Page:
Our primary goals in this degree are to create an environment in which students:

  1. Conceptualize, plan and execute creative ideas using appropriate DIMA technology.
  2. Learn to communicate effectively about their ideas by discussing and defending their work and critiquing others in relation to concepts, ideas, techniques, processes, and experiences.
  3. Learn the value of interdisciplinary thinking and collaboration.

Learning Outcomes:

At the completion of this program students will be able to:

  1. Discuss and apply the concepts related to the visual, spatial, sound, motion, interactive, and temporal elements/features of digital technology and principles for their use in the creation and application of digital media-based work
  2. Discuss and apply narrative and other information/language structures for organizing content in time-based or interactive media
  3. Organize and represent content structures in ways that are responsive to technological, social, and cultural systems.
  4. Discuss the characteristics and capabilities of various technologies (hardware and software); their appropriateness for particular expressive, functional, and strategic applications; their positions within larger contexts and systems, and their influences on individuals and society
  5. Discuss and apply processes for the development and coordination of digitally-based art and design strategies (for example, storyboarding, concept mapping, and the use of scenarios and personas).
  6. Analyze and synthesize relevant aspects of human interaction in various contexts (physical, cognitive, cultural, social, political, and economic) and with respect to technologically-mediated communication, objects, and environments.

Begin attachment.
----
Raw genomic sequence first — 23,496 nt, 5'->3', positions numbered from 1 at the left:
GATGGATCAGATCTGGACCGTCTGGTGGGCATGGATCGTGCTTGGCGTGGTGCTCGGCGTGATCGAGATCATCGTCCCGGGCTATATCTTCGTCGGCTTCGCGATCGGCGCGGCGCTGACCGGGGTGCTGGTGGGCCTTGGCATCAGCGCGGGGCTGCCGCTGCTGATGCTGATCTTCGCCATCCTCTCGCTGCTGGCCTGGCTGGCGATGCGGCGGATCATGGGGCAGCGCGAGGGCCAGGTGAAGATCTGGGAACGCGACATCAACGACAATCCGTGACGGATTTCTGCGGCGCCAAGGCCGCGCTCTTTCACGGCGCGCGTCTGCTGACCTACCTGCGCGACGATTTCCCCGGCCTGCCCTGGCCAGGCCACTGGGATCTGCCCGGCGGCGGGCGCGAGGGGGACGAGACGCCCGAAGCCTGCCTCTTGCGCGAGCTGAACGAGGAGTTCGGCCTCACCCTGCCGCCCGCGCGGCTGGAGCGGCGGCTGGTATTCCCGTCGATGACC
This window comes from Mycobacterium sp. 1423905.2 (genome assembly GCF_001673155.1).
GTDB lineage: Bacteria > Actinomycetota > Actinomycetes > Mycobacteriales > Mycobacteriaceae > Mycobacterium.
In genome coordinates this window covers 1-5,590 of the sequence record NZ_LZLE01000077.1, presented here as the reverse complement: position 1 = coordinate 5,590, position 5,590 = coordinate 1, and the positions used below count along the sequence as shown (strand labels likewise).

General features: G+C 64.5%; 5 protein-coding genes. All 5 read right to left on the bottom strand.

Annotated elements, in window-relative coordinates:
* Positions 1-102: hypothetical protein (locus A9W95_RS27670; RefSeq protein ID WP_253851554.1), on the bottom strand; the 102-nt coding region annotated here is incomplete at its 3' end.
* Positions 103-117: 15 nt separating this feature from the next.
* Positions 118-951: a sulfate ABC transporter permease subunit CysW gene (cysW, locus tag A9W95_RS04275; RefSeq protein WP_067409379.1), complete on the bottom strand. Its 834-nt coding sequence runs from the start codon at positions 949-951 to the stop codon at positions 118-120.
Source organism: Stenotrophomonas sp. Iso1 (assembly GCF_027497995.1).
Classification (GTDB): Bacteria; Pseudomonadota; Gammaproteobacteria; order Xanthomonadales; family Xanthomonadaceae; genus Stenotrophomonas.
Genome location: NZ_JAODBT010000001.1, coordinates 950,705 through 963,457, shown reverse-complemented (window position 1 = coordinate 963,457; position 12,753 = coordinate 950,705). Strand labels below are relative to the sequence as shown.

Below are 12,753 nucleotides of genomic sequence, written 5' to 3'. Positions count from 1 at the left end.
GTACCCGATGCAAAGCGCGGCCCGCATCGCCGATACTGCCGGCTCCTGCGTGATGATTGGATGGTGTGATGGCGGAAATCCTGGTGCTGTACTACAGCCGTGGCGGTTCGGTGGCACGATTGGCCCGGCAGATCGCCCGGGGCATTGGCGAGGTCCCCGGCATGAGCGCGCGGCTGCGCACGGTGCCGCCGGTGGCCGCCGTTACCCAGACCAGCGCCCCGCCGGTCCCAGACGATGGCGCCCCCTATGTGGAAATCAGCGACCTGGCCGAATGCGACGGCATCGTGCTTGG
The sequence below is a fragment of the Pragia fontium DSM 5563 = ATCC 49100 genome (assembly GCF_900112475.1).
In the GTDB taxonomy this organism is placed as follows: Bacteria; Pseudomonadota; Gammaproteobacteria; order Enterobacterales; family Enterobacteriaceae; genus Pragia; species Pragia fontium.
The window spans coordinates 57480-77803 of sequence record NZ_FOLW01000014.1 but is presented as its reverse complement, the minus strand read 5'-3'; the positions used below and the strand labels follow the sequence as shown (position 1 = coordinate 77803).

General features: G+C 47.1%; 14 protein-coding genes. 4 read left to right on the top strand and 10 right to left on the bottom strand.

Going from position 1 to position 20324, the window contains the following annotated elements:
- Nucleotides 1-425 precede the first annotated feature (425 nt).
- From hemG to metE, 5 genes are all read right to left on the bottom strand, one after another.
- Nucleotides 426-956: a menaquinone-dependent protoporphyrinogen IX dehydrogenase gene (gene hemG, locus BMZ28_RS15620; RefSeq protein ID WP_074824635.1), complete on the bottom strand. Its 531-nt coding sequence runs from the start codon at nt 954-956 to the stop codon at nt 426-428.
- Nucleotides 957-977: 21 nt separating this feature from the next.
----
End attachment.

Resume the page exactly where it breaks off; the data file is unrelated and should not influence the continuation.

7. Analyze useful, usable, effective, and desirable information with respect to user/audience-centered digitally-based communication, objects, and environments.
  8. Discuss and apply history, theory, and criticism with respect to such areas as film, video, technology, and digital art and design.
  9. Engage in teams-based work and to organize collaborations among people from different disciplines.
  10. Use the above competencies in the creation and development of professional quality interactive digital media productions.
  11. Develop knowledge of legal and ethical issues across disciplines.
  12. Present work in a portfolio in a professional way.

BACHELOR OF ARTS IN DIGITAL INTERACTIVE MEDIA (DIMA) B.A.

DIMA Core Requirements:
ART 108 Design I
ART 111 Drawing I
COM 110 Sight, Sound & Motion
COM 146 Basic Video Production
CS 140 Intro to Programming OR CS 143 Visual Basic
CS 170 Language OR CS 172 Intermediate Java
DIMA 100 Introduction to DIMA
DIMA 200 Design for DIMA
DIMA 300 DIMA Technologies
DIMA 400 Senior Project & Presentation

Production Option:
COM 336 Postproduction
WRT 234W Technical Writing
MKT 200 Principles of Marketing
MKT 411 E-Commerce & Internet

Programming Option:
CS 220 Obj. Oriented Prog. OR CS 250 Adv. Topics in Progrm Java
CS/MAT 165 Intro to Discrete Math
CS 245 Web Applications Dev.
CS 205 Data Modeling & Design OR MIS 301 Database Apps in Business
CS 340 Computer Animation

MINOR IN COMMUNICATION

Eighteen semester hours in communication which must include at least 12 semester hours above the 100 level. Only courses with a C grade or better will count.  Emphasis may be on communication, radio, television and film.

MINOR IN BROADCAST JOURNALISM

WRT 270W News Writing
WRT 333W The Editorial Environment
COM 243 Broadcast Writing
COM 252 Media Performance Techniques
COM 270 Fundamentals of Radio Broadcasting
One 300- or 400-level writing course from among the following:
WRT 340W Public Relations Writing
WRT 335W Fact-Based Opinion Writing
WRT 338W Writing About Specialized Subjects
WRT 442W Publication Design and Development
WRT 490 Internship/Practicum

Sample Four-Year Degree Sequences can be found at www.wcsu.edu.

Notes:

  • See Catalog section on Foreign Language Requirements to determine how language classes count.
  • Free electives in the junior and senior year are often used for professional internships.